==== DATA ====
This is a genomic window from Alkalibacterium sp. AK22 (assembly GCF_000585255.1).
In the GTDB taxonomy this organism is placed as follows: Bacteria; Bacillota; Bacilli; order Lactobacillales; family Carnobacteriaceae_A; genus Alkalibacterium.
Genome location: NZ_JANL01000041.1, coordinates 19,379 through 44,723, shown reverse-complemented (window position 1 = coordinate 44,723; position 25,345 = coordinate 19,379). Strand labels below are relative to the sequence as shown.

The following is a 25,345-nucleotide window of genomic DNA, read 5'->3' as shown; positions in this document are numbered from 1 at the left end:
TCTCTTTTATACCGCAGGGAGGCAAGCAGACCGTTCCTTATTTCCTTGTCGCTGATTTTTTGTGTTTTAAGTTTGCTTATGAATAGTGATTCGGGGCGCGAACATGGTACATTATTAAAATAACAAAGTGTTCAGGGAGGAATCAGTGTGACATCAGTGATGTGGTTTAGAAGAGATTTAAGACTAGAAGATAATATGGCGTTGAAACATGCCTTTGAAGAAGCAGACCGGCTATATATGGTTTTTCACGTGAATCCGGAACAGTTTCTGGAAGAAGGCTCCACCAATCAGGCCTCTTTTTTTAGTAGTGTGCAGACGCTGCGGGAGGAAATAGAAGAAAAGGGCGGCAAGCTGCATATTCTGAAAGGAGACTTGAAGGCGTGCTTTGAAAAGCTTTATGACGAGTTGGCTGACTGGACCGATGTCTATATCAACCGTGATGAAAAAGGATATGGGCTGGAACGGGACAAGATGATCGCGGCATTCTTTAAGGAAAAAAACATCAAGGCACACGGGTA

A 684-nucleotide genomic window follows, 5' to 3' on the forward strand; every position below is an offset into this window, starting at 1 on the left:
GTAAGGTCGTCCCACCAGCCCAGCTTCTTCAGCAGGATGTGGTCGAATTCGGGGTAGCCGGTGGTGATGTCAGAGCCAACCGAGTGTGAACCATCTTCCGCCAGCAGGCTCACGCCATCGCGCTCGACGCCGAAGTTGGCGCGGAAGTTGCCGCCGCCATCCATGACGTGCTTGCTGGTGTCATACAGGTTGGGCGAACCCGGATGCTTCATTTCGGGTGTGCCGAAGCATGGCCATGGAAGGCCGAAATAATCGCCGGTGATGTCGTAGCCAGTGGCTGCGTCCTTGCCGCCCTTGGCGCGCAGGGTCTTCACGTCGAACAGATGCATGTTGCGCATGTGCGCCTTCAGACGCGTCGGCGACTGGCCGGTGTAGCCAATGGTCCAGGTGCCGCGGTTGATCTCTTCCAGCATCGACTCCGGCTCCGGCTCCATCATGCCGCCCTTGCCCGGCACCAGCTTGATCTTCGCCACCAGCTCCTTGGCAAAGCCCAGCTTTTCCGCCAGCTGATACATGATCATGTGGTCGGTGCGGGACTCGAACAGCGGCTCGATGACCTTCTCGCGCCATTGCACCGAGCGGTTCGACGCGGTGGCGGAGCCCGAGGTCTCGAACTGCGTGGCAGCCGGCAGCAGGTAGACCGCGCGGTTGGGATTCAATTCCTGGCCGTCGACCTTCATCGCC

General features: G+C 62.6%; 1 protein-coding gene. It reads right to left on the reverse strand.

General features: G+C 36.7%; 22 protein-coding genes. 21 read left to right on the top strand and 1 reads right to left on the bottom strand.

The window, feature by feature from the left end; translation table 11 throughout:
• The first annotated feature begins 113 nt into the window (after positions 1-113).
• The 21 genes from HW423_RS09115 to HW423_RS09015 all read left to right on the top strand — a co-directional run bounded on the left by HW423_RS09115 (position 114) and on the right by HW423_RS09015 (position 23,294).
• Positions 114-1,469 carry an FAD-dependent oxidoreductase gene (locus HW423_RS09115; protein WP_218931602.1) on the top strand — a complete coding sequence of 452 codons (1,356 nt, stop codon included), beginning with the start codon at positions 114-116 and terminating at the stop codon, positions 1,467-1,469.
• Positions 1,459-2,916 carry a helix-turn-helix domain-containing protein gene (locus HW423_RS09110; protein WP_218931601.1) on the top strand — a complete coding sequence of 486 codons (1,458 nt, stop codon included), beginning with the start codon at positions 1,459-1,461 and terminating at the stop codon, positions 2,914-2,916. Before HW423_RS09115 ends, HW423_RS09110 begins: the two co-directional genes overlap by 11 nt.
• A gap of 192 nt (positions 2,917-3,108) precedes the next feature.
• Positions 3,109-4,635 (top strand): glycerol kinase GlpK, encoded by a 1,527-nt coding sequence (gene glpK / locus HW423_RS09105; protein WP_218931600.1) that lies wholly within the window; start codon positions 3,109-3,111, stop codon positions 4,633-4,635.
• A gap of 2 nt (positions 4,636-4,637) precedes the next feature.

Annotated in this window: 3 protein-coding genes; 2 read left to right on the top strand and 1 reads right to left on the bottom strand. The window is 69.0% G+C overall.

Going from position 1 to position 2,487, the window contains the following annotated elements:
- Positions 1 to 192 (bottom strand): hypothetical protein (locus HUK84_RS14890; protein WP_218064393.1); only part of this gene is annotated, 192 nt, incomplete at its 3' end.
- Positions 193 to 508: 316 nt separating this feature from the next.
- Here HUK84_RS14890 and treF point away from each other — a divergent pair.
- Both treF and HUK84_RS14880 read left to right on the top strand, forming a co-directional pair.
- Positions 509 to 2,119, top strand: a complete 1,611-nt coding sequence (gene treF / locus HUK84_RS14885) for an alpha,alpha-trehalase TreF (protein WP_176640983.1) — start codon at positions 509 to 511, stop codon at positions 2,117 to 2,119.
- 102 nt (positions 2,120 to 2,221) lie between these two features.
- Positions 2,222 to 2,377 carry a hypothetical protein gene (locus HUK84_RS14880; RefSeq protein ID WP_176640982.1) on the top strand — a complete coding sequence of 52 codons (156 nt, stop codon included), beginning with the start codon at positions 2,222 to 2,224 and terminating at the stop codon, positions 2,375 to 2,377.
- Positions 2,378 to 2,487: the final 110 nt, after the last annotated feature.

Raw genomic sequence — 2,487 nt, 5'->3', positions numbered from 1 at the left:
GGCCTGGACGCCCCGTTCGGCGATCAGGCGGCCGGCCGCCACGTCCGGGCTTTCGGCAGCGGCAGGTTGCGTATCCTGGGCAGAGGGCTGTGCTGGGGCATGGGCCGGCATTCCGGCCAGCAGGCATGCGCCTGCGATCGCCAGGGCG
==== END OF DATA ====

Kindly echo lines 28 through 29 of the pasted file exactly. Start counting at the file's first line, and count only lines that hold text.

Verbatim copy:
Raw genomic sequence — 2,487 nt, 5'->3', positions numbered from 1 at the left:
GGCCTGGACGCCCCGTTCGGCGATCAGGCGGCCGGCCGCCACGTCCGGGCTTTCGGCAGCGGCAGGTTGCGTATCCTGGGCAGAGGGCTGTGCTGGGGCATGGGCCGGCATTCCGGCCAGCAGGCATGCGCCTGCGATCGCCAGGGCG